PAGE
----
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RF microneedling for festoon treatment

Article-RF microneedling for festoon treatment

woman skin treatment

Radiofrequency (RF) microneedling might be the most reliable and safe needle in a haystack of treatments for removing festoons, according to Roy G. Geronemus, M.D., director of the Laser and Skin Surgery Center of New York and clinical professor of dermatology, New York University Medical Center.

Dr. Geronemus coauthored a paper published in June 2018 in Plastic and Reconstructive Surgery describing two such cases in which he treated patients’ festoons with the Infini (Lutronic) device.

The fluid-filled pouches on the upper malar portion of the cheek have been historically difficult for aesthetic physicians and surgeons to remove, he says.

“Over the years, physicians have tried surgery, ablative lasers and even injecting tetracycline in the malar pouches with minimal success,” Dr. Geronemus says. “We’ve had considerable benefit with a mildly invasive technique utilizing RF microneedling.”

Many believe there are several reasons that people have festoons, which are lax skin and hanging orbicularis muscles between the medial and lateral canthi. Among the likely causes: stretched orbitomalar ligaments or lymphatic imbalance. Surgical approaches aimed at sculpting the lower eye with micro-suction, or using flaps, a midface lift and excisions are only sometimes successful but come at a cost. These often complex procedures can result in skin perforation and more, according to Dr. Geronemus. 

Dr. Geronemus treated two Caucasian women’s festoons using RF microneedling. One was in her mid-50s; the other in her early 60s. He has performed more than 20 treatments with this technique on festoons since the paper’s publication.

The patients were pretreated with a topical anesthetic, 15 minutes prior to the RF microneedling treatment. In each case, Dr. Geronemus used three passes, setting the microneedle depth at 2.5 mm at 400 msec for the first pass; 2.0 mm at 200 msec for the second; and 1.5 mm at 100 msec for the third.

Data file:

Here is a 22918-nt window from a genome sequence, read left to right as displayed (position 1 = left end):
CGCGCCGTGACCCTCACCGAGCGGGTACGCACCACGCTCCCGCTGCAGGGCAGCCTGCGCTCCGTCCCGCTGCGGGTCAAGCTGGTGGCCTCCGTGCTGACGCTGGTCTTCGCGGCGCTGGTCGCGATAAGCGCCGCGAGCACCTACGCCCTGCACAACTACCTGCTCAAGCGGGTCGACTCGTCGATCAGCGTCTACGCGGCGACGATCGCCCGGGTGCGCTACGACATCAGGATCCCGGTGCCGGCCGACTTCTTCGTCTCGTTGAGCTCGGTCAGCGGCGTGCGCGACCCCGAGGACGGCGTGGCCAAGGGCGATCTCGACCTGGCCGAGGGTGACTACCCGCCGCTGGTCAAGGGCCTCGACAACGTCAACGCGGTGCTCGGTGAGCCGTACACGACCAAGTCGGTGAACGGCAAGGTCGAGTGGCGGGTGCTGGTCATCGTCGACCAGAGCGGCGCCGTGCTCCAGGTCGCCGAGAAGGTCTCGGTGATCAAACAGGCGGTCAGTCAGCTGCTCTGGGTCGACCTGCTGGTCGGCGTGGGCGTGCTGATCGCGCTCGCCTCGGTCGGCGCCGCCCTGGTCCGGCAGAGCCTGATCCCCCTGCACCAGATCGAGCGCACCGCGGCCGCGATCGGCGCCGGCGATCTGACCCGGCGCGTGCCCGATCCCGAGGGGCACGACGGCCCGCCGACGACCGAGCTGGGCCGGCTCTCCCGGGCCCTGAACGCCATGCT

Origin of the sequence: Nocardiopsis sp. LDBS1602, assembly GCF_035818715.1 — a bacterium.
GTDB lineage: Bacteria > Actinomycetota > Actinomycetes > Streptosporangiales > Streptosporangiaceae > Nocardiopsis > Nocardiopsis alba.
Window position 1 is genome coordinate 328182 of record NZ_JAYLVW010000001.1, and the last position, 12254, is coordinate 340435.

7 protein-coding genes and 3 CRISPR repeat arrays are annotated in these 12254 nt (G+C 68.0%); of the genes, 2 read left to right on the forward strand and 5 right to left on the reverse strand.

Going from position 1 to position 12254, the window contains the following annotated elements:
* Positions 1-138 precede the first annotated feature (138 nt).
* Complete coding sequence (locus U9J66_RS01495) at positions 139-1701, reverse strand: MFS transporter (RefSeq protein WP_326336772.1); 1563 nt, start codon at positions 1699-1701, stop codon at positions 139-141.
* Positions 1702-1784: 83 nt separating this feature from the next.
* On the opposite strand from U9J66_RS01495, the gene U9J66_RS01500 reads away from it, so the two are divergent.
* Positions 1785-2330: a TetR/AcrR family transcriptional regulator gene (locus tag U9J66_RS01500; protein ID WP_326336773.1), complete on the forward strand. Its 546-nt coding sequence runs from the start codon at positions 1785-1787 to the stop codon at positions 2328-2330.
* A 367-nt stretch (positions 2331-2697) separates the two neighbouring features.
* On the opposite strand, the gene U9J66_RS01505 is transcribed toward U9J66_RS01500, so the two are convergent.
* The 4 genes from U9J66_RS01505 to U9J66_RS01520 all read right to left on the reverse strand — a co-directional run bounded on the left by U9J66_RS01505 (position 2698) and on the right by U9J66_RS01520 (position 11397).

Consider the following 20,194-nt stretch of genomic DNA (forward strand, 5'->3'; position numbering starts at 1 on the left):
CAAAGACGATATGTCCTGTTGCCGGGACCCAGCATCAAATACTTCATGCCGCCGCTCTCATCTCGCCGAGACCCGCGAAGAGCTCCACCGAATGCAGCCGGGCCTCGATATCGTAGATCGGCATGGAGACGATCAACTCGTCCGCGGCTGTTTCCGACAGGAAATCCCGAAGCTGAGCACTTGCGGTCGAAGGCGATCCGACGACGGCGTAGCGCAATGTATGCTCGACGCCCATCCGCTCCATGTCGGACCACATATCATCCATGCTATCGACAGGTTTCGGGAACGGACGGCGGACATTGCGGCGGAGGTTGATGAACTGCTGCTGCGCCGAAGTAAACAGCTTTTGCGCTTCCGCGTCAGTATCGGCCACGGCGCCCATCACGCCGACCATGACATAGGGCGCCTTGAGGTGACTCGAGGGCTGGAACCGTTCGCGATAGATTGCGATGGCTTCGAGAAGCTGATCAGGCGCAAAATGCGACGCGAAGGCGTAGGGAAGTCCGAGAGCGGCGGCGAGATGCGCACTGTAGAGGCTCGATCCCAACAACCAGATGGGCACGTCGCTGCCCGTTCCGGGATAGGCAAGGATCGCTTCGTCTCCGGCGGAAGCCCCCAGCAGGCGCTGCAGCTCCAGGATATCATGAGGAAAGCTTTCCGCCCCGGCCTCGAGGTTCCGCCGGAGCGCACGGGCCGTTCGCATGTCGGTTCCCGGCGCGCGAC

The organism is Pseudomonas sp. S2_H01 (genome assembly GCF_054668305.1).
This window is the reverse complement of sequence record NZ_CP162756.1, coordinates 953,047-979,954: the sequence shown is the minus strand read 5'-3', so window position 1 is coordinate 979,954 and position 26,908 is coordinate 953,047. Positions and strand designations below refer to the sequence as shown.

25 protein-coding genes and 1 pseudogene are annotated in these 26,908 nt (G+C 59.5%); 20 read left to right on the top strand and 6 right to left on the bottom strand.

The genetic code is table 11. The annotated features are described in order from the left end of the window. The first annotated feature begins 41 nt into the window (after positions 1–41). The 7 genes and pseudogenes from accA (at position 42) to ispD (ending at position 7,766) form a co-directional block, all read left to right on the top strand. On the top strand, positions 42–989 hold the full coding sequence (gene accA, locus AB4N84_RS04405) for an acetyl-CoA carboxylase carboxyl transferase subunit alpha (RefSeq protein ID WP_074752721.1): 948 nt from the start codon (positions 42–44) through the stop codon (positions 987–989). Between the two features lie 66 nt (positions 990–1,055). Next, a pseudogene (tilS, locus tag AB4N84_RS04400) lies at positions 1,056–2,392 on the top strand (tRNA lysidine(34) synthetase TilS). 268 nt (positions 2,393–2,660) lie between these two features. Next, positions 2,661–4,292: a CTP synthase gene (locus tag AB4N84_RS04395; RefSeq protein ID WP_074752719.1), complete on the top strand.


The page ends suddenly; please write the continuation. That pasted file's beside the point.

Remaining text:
Both patients tolerated treatment without a problem but did have some swelling in the treatment areas, which resolved during the following days. The women were satisfied after one treatment because they felt it notably improved the appearance of their festoons, according to Dr. Geronemus.

The patients have since chosen to have more RF microneedling treatments to address what remains of their festoons. The 56-year old patient had two treatments in the course of three months, while the 62-year-old has had five treatments in a year’s time.

Treatment with the device was safe, the festoons haven’t recurred and the patients noted an added benefit of overall rejuvenation of their lower lid complex, according to the paper.

“Bipolar radiofrequency microneedle devices have been reported to improve periorbital wrinkles by increasing collagen and elastic fibers in the areas of treatment. Our two patients showed a significant clinical improvement of festoons, likely by means of a similar process of skin rejuvenation,” the authors write.

While the number of patients Dr. Geronemus has treated with the Infini device for festoons is small, he says he had used RF microneedling successfully to treat acne scars and skin laxity.

The fact that physicians can repeat RF microneedling every one to two months, if needed, is good news for festoon patients, since festoons have been shown to recur even after surgical removal. However, larger studies are needed to assess the efficacy and safety of using RF microneedling to treat festoons, according to Dr. Geronemus.

Disclosures: None